The Artemis Fowl series
by Cathy Friend
"Trust me. I'm a genius."
Something big must be going down to drag 12 year-old boy genius Artemis Fowl from his comfortably extravagant manor house in Ireland. Especially if that 'something big' requires an overseas trek to the sweltering Ho Chi Minh City in the middle of summer.
But trek he does, and the words 'worth it' don't even begin to cover what he finds there. A copy of The Book. What's The Book? It's an ancient fairy bible that outlines all the laws of the fairy race. With it Artemis plans to do something no human has ever done before: capture a leprechaun and steal their gold…
Captain Holly Short is the first ever female member of LEPrecon; a reconnaissance division of the Lower Elements Police that specialises in diffusing fairy situations topside before humans notice anything unusual.
She loves going on missions; it's the only time she can get away from the stuffy, hot underground cities the fairies call home. But when one of her missions goes terribly wrong, Holly comes face to face with a boy who could very easily expose her entire civilisation and cause an inter-species war-if she doesn't get him what he wants…
Artemis Fowl is one of my favourite series of all time. It's clever, witty and action packed, with a plethora of well-rounded, intriguing characters--both main and supporting.
Who can resist the draw of a 12 year old criminal mastermind and his deadly yet morally superior bodyguard Butler? Or the gaseous, dirt eating dwarf called Mulch who just so happens to be a master thief…and currently in prison for it… Or the cocky genius centaur Foaly whose tech gear is all that lies between the fairy race and discovery by the humans.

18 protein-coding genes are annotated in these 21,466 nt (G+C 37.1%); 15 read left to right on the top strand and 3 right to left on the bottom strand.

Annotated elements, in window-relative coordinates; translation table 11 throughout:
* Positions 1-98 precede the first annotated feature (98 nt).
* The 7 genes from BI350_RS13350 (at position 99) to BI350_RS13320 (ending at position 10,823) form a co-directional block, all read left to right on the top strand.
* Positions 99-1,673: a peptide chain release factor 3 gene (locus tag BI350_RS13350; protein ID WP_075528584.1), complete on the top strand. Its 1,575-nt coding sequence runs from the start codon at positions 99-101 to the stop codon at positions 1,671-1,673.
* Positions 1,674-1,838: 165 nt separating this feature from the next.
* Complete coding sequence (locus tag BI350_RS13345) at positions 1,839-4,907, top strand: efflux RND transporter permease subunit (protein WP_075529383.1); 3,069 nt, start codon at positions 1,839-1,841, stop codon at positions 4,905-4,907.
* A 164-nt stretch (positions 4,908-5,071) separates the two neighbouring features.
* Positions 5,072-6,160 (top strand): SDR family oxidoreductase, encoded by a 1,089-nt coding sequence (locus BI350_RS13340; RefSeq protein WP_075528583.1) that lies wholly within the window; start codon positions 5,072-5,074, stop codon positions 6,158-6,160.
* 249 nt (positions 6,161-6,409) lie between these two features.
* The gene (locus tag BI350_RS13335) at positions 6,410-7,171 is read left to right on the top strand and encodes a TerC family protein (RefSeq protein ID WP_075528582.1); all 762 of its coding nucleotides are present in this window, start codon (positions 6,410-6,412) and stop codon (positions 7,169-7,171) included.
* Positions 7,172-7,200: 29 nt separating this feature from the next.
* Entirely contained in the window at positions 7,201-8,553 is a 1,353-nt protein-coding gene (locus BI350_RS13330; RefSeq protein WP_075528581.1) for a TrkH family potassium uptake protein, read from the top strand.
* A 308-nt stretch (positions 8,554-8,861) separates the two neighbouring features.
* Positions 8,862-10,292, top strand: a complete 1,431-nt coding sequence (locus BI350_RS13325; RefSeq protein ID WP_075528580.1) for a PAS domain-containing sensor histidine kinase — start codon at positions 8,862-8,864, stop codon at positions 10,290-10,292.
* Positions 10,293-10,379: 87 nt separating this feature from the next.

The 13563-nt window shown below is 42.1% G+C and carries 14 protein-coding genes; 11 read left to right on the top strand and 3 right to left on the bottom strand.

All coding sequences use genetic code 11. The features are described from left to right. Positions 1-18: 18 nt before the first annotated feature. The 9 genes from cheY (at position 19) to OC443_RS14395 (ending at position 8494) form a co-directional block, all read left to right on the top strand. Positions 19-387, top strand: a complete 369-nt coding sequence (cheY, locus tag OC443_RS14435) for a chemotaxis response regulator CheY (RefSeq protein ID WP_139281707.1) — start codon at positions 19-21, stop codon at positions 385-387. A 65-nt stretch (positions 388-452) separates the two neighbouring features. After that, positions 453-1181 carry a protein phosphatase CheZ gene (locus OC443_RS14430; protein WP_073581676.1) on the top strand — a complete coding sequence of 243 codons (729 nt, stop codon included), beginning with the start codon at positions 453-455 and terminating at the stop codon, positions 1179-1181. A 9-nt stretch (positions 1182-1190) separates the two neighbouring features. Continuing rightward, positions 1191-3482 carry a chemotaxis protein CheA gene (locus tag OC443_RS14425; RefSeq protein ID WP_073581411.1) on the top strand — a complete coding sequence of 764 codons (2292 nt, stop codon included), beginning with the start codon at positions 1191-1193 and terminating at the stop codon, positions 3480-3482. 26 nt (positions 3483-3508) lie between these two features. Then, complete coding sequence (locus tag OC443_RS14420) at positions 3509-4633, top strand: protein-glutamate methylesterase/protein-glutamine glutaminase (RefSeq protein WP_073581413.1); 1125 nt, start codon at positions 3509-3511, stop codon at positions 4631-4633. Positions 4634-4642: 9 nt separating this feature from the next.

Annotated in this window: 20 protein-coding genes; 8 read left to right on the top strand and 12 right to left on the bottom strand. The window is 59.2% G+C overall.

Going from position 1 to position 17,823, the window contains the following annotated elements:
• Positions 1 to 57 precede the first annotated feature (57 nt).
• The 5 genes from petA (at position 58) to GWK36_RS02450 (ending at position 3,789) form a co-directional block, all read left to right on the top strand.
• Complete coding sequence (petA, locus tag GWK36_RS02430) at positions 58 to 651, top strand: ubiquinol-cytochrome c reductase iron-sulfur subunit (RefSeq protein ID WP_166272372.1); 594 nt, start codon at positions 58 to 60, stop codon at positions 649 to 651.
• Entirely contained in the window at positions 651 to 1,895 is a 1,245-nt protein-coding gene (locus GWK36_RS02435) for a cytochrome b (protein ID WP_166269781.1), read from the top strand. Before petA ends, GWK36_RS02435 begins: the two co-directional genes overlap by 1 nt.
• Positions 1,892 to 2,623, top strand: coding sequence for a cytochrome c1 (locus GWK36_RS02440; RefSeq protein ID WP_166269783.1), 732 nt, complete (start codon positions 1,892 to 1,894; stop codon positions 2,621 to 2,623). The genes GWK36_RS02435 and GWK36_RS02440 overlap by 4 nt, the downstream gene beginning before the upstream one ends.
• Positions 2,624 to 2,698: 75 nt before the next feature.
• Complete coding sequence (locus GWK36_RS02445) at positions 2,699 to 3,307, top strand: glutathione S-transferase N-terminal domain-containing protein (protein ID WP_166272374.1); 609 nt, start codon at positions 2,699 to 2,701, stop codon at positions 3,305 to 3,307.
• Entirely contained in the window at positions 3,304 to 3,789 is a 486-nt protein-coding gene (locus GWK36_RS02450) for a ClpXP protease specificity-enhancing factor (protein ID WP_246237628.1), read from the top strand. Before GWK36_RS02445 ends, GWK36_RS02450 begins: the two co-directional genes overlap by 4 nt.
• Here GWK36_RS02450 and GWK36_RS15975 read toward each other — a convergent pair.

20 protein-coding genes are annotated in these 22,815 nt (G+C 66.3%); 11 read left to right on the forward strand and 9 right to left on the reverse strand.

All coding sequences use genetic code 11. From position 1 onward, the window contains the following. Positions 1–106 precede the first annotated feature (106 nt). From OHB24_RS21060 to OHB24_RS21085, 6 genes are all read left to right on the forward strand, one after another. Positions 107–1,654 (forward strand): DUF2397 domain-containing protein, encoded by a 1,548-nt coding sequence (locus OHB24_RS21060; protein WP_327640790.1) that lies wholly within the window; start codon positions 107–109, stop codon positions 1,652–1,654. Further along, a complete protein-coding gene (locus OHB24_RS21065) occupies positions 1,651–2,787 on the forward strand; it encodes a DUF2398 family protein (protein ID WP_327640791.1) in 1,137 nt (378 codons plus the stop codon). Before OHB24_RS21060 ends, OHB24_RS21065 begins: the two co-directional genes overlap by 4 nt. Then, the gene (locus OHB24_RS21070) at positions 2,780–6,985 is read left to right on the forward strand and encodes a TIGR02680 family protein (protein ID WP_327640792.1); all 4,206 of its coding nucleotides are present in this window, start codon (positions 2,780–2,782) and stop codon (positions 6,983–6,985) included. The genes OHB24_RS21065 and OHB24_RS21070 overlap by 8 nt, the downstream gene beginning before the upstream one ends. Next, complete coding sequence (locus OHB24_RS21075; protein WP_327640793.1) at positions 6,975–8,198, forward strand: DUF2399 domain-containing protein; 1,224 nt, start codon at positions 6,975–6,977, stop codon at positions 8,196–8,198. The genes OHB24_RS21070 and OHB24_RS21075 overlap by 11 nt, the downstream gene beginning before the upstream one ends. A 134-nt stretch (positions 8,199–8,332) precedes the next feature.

Eoin Colfer's characters are always crazily contrasting and yet have a depth and believability that, to be honest, is a little unbelievable!
The notions Colfer explores in this series are poignant and discussed within refreshingly original parameters. Who better to wrestle with the fuzziness of good and evil than someone who is, on the whole morally ambiguous? What better way to highlight how extensively people can change?
Colfer portrays these ideas so effectively that every choice Artemis makes seems completely natural; never out of place, which is something that I absolutely loved about this series.
As you could probably tell from the above book summary, Colfer has also created an extensive and imaginative world that children and adults alike will love returning to again and again. There are elves, centaurs, dwarves, goblins, pixies, warlocks, trolls (ugh) and…well you get the picture. And each species has particular quirks and characteristics that give the whole world a sense of credibility.
Moreover, Colfer's writing style adds to the overall effect. While his pacing is relatively fast, he recognises the importance of describing the world and the scenes so as to paint the right picture in our minds.
It's a good thing too, otherwise the wonderfully intricate world he has created would remain shrouded in mystery for all time.
It is impossible for me to talk about the Artemis Fowl series without extensively praising its storylines. Eoin Colfer must have some magic in his veins because his unique characterisation and world-building culminate in refreshingly original plots that confidently walk the razor-sharp edge between crazy but believable and absolutely absurd.
The first book is about a 12 year old boy who kidnaps a fairy policewoman for heaven's sake!
Throughout the series, Colfer is able to incorporate everything from clones to time travel to split personality disorder to angry Russian mob bosses to 7000 year old floating animal islands without even breaking a sweat.
The series is, I believe, a real winner, and is one I loved all throughout my childhood. The intended reading age is 8-12 year olds; however I would recommend it to teenagers and young adults too, as well (of course) as to old adults who are still young at heart. I rate this series a 5 out of 5. It's an absolute blast.
Cathy is one of our regular reviewers.
Read a review focused specifically on the first book in the series.